What do you admire or dislike about Rainsford in "The Most Dangerous Game"?.. ..

9 Answers | Add Yours

billdelaney's profile pic

William Delaney | (Level 3) Distinguished Educator

Posted on

When Rainsford first appears in the story I dislike his cold-blooded attitude about killing animals. I realize there are people like this, people who enjoy killing living things and considering it good fun. Ernest Hemingway enjoyed killing animals, birds, and fish and despised people who didn't. Theodore Roosevelt was another such "sportsman." To people like myself it doesn't seem sportsmanlike to kill an animal from a distance with a high-powered rifle. The contest is unequal. I only began to sympathize with Rainsford when he became the hunted animal himself, but I never really liked him. Characters in fiction always have problems because readers identify with them on the basis of their problems and not on the basis of their personalities. Another good example is the protagonist of Jack London's "To Build a Fire." There is nothing likable about this brutal man, but we identify with him because he has a problem of staying alive. Fiction is full of problems because that is the way to get reader involvement. The easiest way to analyze a story is to ask who wants what and why can't he or she get it. In The Wizard of Oz, Dorothy is just a lost child who only wants to get home.

 

 

litteacher8's profile pic

litteacher8 | High School Teacher | (Level 3) Distinguished Educator

Posted on

I admire Rainsford for maintaining his principles. He might have thought Zarroff was crazy and decided to play along and hunt the captives. Instead he protested. You could even argue that he was saving the lives of future captives by killing Zarroff. However I do think that Rainsford killed him in revenge for making him play the game.
auntlori's profile pic

Lori Steinbach | High School Teacher | (Level 3) Distinguished Educator

Posted on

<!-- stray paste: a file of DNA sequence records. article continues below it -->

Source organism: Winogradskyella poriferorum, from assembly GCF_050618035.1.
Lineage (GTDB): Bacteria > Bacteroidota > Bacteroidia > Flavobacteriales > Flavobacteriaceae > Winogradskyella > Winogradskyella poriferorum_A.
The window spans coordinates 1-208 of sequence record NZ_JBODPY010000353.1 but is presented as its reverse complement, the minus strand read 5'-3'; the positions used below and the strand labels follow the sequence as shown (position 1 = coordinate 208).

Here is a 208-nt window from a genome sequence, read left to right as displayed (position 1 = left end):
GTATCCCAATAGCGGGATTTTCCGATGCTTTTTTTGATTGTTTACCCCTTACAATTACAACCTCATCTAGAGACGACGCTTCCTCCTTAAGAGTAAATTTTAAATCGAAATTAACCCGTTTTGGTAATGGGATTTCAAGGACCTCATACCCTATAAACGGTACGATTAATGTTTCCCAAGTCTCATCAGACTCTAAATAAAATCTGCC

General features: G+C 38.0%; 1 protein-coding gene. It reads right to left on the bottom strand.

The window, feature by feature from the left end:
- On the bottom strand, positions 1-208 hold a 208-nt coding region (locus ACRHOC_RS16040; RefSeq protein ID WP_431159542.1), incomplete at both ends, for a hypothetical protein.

I am not at all impressed with Rainsford in the first few pages of "The Most Dangerous Game." He is pompous and arrogant, clearly believing he is a superior sort of human being. However, he soon has to face his own mortality when General Zaroff hints him. I appreciate his resourcefulness and his bravery in the face of mortal danger.

auntlori's profile pic

Lori Steinbach | High School Teacher | (Level 3) Distinguished Educator

Posted on

I am not at all impressed with Rainsford in the first few pages of "The Most Dangerous Game." He is pompous and arrogant, clearly believing he is a superior sort of human being. However, he soon has to face his own mortality when General Zaroff hints him. I appreciate his resourcefulness and his bravery in the face of mortal danger.

mwestwood's profile pic

mwestwood | College Teacher | (Level 3) Distinguished Educator

Posted on

"The Most Dangerous Game" is a Darwinian short story, with the survival of the fittest as a clear and strong motif.  As the survivor against the cruel and sadistic General Zaroff, Rainsford is extremely impressive.  In addition, he has learned to understand the beasts of prey as he himself has been made into one.  So, perhaps he will sympathize with the animals that he hunts.

pohnpei397's profile pic

pohnpei397 | College Teacher | (Level 3) Distinguished Educator

Posted on

Especially as a young person, I really admired Rainsford's bravery and toughness.  I was growing up in a society that very much valued a macho vision of what a man was and so I wanted to be like that.  I admired how he could hold himself together and be brave in the face of death.  At that point, I never disliked anything about him.

Nowadays, I have to admit I still don't dislike much of anything about him.  I can't get too worked up about him not caring about jaguars' feelings since I've hunted too.  I do question whether he might become the next Zaroff and start hunting people, but I'm not sure enough of that to dislike him.

missy575's profile pic

missy575 | High School Teacher | (Level 1) Educator Emeritus

Posted on

This might be moved to the Discussion Board, as many editors will have answers for you based on a variety of Rainsford's character traits.

I admire Rainsford's resourcefulness. He seems able to use just a few features of the forest to be able to create traps for Zaroff or his dogs three times. He also used his knowledge of hunting to create a difficult trail to follow.

On the other hand, every time I read this story I get mad at him in the first few paragraphs. He is so cocky, so overconfident. He and Whitney's discussion of the jaguar prove this. He doesn't care for the feelings of the jaguar and this ends up being the irony of the story as he feels what it is like to be hunted.

wendell14's profile pic

wendell14 | Student, Grade 9 | (Level 1) eNoter

Posted on

i admire Rainsford's resourcefulness and bravery because he seems able to use just a few features of the forest to create a trap for Zaroff and his crew. Rainsford traps Lazarus. Zaroff's dog.

 

 

i hope it helps!

phildigs's profile pic

phildigs | High School Teacher | (Level 1) eNoter

Posted on

Obviously, Rainsford is a survivor. This is what I I see as one of his strongest characteristics. I always tend to present this question regarding Rainsford- is he a positive or negative character at the end of the story? We know he learns a lesson, but does he learn it for the good of society or does he relish a new role?

We’ve answered 318,996 questions. We can answer yours, too.

Ask a question